Some caveats in the counting:
- There are a couple of Notgeld entities in the list. Not German cities (which are all filed under the country "Zz Notgeld zZ", which isn't included in the country count), but places like Upper Austria and Trieste
- Mexican Revolutionary War states are listed as separate countries; there's at least half a dozen of them.
- Japanese Invasion Money are listed as five separate countries, one for each language/currency region.
- No-longer-existing countries, such as Texas, Netherlands New Guinea and German East Africa, are listed as separate countries. As a main focus of my banknote collection is "countries that never got around to issuing coins" (like Texas), this category is perhaps more over-represented than normal.
- If a country changes name (eg. New Hebrides became Vanuatu), the two names will usually be listed as separate "countries". Exception: if the language on the note is entirely in non-Latin script. Eg. I don't list "Siam" and "Thailand" separately; they're both "Thailand".
Don't say "infinitely" when you mean "very"; otherwise, you'll have no word left when you want to talk about something really infinite. - C. S. Lewis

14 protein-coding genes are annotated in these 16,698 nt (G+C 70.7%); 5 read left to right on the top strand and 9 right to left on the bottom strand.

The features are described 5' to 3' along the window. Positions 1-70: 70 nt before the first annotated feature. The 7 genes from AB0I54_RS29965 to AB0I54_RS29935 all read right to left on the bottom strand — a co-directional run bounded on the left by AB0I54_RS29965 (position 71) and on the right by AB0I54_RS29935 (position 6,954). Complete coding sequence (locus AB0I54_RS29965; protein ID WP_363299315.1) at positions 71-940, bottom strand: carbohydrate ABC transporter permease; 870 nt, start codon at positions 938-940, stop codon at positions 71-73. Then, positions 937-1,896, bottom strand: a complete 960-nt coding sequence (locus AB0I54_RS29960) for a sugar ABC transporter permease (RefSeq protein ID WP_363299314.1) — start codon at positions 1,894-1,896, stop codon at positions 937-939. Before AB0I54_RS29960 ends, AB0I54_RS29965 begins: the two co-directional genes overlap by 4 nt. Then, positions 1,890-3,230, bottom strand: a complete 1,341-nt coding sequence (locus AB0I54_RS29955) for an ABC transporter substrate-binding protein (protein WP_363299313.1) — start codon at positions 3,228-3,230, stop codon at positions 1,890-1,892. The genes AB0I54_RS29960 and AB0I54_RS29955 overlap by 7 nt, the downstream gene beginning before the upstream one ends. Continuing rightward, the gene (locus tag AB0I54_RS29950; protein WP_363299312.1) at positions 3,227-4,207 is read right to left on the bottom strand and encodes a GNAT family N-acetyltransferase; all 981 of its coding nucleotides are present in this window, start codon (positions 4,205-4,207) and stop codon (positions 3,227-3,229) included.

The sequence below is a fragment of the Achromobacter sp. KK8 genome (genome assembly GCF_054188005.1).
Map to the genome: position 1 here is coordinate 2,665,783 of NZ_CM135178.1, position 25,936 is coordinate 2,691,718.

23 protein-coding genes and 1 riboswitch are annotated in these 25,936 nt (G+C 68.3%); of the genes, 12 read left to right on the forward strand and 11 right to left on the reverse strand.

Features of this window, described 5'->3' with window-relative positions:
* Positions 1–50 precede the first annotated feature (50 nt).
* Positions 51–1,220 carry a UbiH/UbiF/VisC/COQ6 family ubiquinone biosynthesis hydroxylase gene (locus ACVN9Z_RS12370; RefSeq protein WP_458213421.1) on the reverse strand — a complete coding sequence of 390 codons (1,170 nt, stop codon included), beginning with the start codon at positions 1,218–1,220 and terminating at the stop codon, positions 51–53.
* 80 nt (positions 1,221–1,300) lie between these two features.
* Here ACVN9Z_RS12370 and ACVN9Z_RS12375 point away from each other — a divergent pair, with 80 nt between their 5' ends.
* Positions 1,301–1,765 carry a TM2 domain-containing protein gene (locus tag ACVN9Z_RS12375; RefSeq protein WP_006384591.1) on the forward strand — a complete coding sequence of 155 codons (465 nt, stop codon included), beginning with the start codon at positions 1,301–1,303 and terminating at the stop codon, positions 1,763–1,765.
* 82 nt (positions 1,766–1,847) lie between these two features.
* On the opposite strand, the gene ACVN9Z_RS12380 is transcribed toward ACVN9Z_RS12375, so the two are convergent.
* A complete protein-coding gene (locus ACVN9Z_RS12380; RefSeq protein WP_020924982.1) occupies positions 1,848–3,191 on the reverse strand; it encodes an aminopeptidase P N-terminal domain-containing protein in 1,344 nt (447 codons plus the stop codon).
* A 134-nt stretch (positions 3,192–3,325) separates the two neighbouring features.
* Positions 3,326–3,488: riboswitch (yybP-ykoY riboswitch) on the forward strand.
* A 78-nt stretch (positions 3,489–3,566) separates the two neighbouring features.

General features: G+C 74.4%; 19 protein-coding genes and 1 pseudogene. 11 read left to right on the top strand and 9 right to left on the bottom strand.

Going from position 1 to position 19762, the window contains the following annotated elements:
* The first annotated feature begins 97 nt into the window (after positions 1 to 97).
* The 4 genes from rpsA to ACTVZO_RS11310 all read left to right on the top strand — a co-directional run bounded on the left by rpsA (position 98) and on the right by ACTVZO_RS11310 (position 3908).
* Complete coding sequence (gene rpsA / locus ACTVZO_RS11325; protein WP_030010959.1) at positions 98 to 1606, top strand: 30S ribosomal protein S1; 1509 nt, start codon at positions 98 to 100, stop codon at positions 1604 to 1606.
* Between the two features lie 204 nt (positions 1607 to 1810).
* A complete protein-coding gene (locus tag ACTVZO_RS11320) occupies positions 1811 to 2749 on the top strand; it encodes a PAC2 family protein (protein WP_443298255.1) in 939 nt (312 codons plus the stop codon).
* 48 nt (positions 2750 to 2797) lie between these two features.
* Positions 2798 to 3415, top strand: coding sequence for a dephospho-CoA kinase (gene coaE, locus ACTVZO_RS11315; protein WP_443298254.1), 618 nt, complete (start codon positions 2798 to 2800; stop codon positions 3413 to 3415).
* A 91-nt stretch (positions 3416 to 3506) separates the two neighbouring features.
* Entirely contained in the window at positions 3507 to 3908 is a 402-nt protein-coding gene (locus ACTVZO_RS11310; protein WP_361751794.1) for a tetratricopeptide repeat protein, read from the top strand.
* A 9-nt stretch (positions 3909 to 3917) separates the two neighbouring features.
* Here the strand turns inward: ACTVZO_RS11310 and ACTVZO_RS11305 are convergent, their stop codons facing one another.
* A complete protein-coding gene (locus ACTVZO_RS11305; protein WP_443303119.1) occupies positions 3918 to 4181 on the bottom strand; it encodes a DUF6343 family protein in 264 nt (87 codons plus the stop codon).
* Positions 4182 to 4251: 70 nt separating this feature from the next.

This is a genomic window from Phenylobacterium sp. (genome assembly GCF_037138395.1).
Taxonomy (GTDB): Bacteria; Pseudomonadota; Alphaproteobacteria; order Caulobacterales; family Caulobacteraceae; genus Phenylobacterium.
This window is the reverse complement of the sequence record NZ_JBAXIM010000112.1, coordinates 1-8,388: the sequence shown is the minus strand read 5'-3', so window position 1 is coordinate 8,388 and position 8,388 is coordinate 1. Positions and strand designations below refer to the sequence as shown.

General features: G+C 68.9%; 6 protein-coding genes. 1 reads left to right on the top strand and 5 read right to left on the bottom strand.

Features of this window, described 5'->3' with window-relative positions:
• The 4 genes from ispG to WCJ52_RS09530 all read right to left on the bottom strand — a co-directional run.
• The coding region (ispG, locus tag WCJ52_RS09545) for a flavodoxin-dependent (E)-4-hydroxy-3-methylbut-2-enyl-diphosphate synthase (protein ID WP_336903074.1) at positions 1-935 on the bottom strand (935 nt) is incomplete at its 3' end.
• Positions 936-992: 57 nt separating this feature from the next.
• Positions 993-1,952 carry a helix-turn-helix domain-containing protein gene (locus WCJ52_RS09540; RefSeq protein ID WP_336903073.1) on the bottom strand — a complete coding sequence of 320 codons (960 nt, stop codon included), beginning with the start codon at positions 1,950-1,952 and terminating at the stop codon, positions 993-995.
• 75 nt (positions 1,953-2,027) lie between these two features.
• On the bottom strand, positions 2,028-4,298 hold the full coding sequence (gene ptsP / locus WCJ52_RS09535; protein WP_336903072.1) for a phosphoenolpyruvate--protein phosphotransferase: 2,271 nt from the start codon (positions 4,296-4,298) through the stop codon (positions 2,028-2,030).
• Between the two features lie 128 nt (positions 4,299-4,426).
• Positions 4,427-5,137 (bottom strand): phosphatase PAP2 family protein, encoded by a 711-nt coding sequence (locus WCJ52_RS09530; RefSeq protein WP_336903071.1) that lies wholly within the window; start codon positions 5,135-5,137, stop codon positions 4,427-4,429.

New Member
Germany
12 Posts
 Posted 11/26/2021  03:56 am  Show Profile   Bookmark this reply Add Dispargum to your friends list Get a Link to this Reply
@Sap:

Yes, there are many things for discussion in that Pick-Catalogues.

Siam and Thailand counted for two countries. As well as Ceylon/Sri Lanka, Burma/Myanmar, British Honduras/Belize, Nigeria/Biafra, Belgian Congo/Congo Rep/Zaire/Katanga, Congo DR, Malvinas/Falklands, French Afars/Djibouti, USA/Hawaii/Texas, Iran/Iranian Azerbaijan, Canada/Newfoundland, Quatar/Qatar&Dubai,Rhodesia/Rhodesia&Nyasaland, Rwanda/Rwanda-Burundi, Samoa/Western Samoa, Saudi Arabia/Hejaz, Somalia/Somaliland, Morocco/Tangier, Malaysia/Straits Settlements, Russia/Tartastan/Tannu Tuwa, Russia/Soviet Union (No Pick-country), Tanzania/Zanzibar, China/Tibet, Moldavia/Transnistria and so on...

China consists of 5 entries, Russia of 10.

I would like to know, how the Krause Coin Catalogue differs these cases?
Valued Member
Netherlands
66 Posts
 Posted 11/26/2021  04:19 am  Show Profile   Bookmark this reply Add Lighthouse250 to your friends list Get a Link to this Reply
I can imagine that the discussion of issuing countries in terms of coins is much wilder. There are many more former states or colonies, obsolete dependencies and micronations issuing coins. This would only be topped in terms of stamps.

Ehm, no. Coins have been around for at least 2000 years longer than stamps :)
New Member
Germany
12 Posts
 Posted 11/26/2021  04:49 am  Show Profile   Bookmark this reply Add Dispargum to your friends list Get a Link to this Reply
"Ehm, no. Coins have been around for at least 2000 years longer than stamps :)"